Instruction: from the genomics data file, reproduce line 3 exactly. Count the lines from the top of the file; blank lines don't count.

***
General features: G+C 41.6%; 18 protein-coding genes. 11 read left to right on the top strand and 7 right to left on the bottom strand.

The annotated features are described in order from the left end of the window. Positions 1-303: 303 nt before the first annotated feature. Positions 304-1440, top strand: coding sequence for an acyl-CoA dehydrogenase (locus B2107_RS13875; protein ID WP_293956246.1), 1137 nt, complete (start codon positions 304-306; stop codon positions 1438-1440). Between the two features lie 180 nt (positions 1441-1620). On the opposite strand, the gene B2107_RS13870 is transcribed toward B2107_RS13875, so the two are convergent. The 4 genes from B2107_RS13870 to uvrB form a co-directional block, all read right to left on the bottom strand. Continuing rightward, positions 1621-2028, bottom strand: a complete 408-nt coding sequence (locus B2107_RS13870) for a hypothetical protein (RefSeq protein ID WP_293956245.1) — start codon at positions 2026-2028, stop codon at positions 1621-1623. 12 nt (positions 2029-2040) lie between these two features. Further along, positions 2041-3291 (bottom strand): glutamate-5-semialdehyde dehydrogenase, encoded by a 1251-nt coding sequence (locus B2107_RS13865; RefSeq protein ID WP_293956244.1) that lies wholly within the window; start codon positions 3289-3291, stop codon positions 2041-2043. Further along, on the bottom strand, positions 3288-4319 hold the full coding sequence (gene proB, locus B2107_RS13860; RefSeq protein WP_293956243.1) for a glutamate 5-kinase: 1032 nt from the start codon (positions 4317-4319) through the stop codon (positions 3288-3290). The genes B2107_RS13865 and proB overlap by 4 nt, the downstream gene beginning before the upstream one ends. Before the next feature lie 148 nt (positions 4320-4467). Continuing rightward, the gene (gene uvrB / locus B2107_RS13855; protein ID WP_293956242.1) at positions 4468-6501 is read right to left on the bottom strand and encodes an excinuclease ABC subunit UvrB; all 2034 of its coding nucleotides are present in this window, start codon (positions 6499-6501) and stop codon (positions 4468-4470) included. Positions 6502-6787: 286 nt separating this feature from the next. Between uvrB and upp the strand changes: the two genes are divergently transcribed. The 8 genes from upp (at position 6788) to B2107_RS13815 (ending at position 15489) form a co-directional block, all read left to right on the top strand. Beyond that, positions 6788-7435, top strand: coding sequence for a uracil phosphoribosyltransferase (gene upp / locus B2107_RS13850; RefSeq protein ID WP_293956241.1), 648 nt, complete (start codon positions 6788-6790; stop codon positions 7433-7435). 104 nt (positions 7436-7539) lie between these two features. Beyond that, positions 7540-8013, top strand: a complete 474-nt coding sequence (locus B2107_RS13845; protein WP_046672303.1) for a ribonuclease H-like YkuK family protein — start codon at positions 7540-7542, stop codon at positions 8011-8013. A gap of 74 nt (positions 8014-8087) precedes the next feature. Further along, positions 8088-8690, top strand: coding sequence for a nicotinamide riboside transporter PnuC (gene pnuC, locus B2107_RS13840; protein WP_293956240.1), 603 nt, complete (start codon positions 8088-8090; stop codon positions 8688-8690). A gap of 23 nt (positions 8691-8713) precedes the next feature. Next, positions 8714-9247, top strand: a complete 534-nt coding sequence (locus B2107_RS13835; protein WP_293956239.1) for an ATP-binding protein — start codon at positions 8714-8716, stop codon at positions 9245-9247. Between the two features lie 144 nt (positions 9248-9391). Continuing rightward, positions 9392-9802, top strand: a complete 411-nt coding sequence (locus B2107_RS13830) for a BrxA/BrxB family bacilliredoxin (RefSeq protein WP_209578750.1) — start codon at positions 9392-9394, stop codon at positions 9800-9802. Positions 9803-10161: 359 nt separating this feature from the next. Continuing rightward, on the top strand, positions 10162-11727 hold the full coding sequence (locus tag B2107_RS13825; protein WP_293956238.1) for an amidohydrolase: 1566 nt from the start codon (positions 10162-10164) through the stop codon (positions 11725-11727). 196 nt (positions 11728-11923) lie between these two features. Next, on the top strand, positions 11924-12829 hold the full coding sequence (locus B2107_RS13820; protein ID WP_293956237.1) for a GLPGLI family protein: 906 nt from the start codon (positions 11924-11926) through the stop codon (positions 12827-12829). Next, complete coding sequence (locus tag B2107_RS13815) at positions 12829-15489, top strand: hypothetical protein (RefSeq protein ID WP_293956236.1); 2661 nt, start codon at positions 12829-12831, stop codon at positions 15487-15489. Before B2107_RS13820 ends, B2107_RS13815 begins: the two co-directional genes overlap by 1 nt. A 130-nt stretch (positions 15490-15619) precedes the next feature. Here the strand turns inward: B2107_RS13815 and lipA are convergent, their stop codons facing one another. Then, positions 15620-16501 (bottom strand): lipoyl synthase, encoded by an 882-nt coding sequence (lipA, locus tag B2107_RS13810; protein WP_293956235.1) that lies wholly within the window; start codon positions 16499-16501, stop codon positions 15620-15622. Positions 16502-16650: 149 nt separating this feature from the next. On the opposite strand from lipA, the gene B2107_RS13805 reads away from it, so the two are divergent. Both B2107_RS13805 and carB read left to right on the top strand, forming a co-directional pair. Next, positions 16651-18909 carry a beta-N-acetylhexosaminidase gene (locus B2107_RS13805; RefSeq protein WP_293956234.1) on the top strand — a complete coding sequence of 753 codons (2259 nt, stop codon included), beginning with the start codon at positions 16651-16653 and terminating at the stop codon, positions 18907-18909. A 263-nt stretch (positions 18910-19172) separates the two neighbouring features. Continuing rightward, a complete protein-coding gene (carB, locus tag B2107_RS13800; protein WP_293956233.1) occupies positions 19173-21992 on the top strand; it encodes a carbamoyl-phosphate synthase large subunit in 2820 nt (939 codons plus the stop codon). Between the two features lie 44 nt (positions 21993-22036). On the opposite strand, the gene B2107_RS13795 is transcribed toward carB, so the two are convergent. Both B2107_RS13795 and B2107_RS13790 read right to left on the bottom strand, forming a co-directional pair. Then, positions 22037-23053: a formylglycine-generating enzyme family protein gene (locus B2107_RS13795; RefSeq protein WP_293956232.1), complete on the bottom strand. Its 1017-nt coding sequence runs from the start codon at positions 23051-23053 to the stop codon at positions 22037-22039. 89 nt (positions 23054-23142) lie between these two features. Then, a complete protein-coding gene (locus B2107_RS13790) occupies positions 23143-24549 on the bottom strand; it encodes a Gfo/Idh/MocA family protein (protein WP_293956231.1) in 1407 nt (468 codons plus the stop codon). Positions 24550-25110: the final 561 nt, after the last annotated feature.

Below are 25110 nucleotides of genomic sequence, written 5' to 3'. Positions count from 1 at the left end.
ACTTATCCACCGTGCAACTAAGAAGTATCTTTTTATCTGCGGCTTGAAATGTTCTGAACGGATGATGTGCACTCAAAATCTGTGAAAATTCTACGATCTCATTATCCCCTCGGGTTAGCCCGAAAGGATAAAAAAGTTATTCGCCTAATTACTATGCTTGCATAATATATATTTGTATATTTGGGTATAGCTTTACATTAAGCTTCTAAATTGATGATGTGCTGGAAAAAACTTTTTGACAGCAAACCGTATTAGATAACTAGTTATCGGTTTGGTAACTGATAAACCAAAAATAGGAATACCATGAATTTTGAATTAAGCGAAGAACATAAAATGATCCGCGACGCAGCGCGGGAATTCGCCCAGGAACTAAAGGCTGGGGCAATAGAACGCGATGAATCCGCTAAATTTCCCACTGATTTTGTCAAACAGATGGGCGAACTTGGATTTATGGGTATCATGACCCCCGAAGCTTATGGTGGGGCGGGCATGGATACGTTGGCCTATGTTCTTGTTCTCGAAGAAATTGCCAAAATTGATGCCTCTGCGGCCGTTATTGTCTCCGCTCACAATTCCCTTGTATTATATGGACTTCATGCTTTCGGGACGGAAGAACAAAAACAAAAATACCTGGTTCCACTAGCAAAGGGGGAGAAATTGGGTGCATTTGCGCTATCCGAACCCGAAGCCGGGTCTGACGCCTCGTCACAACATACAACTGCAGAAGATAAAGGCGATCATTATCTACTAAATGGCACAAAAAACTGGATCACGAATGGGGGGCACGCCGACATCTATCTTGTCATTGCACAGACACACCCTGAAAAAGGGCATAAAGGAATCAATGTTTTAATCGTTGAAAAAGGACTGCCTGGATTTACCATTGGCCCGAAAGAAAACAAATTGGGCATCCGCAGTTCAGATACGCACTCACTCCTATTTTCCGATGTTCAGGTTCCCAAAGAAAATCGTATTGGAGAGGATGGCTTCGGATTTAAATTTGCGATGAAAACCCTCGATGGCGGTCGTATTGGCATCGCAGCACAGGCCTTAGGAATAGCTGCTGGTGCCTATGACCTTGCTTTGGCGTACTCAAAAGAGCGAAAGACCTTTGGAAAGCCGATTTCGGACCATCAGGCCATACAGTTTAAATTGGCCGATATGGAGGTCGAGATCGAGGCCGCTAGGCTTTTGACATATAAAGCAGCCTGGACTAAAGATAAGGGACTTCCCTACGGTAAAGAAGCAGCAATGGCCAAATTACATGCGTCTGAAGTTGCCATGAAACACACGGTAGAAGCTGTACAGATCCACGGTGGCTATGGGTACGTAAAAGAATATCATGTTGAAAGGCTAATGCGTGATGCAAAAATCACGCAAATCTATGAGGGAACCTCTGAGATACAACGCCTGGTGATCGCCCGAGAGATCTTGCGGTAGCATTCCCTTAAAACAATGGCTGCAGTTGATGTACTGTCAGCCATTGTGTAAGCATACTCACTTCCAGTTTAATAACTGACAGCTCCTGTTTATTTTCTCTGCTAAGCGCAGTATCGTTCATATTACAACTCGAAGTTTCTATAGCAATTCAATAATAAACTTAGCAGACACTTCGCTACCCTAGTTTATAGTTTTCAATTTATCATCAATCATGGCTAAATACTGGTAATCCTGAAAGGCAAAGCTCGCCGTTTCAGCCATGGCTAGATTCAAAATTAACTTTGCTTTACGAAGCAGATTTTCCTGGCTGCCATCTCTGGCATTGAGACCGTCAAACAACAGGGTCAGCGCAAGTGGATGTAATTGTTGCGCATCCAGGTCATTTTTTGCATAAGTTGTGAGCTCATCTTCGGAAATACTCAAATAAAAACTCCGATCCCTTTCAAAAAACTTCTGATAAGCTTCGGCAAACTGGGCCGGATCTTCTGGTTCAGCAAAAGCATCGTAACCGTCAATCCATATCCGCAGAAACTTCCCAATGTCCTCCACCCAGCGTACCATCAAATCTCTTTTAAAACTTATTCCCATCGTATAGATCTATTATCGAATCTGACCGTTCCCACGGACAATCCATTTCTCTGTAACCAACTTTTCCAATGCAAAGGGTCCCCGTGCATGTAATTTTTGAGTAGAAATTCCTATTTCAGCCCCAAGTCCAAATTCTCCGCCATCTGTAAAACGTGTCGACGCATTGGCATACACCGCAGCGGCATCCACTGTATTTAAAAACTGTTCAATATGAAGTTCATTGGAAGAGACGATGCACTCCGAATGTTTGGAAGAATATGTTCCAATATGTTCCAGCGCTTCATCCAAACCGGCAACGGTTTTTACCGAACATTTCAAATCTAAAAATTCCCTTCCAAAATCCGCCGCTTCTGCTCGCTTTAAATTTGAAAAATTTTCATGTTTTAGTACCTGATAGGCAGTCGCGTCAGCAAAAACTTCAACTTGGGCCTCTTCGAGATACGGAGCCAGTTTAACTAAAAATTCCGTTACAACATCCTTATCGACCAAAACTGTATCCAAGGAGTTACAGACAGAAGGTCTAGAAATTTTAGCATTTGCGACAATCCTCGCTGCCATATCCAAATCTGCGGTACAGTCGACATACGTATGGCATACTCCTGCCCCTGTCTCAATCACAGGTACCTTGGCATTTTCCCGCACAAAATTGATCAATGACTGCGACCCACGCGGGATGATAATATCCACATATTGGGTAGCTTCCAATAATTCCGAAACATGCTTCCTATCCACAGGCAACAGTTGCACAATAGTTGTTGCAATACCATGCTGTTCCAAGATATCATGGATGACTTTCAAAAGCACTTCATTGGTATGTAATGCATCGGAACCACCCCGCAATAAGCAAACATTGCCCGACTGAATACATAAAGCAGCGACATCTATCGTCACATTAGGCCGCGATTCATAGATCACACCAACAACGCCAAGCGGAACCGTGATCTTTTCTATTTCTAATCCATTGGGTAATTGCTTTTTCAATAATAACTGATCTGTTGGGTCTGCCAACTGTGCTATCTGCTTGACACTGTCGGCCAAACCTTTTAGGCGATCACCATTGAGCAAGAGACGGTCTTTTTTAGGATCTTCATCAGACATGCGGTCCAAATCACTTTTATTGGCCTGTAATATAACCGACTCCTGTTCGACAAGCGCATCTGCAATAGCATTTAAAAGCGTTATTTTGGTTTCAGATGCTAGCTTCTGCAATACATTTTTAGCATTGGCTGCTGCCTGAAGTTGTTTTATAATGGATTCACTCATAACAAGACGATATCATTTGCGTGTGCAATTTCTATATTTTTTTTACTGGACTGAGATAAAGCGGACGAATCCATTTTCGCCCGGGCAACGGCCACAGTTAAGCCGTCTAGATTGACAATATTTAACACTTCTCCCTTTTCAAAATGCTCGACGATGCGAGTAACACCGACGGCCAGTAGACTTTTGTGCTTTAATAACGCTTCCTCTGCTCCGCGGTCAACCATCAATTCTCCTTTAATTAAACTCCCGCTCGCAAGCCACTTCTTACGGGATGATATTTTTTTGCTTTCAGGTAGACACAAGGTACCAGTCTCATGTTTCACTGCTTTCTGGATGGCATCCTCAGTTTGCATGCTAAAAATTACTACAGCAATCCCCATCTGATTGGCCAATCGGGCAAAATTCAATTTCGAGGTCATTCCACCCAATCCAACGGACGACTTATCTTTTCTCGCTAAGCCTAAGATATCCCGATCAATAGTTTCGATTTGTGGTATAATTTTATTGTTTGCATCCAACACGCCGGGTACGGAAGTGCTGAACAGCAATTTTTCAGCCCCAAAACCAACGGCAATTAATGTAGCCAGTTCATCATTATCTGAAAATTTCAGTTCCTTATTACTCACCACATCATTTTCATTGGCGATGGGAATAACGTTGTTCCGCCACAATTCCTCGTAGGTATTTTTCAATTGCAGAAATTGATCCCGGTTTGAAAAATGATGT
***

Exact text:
Below are 25110 nucleotides of genomic sequence, written 5' to 3'. Positions count from 1 at the left end.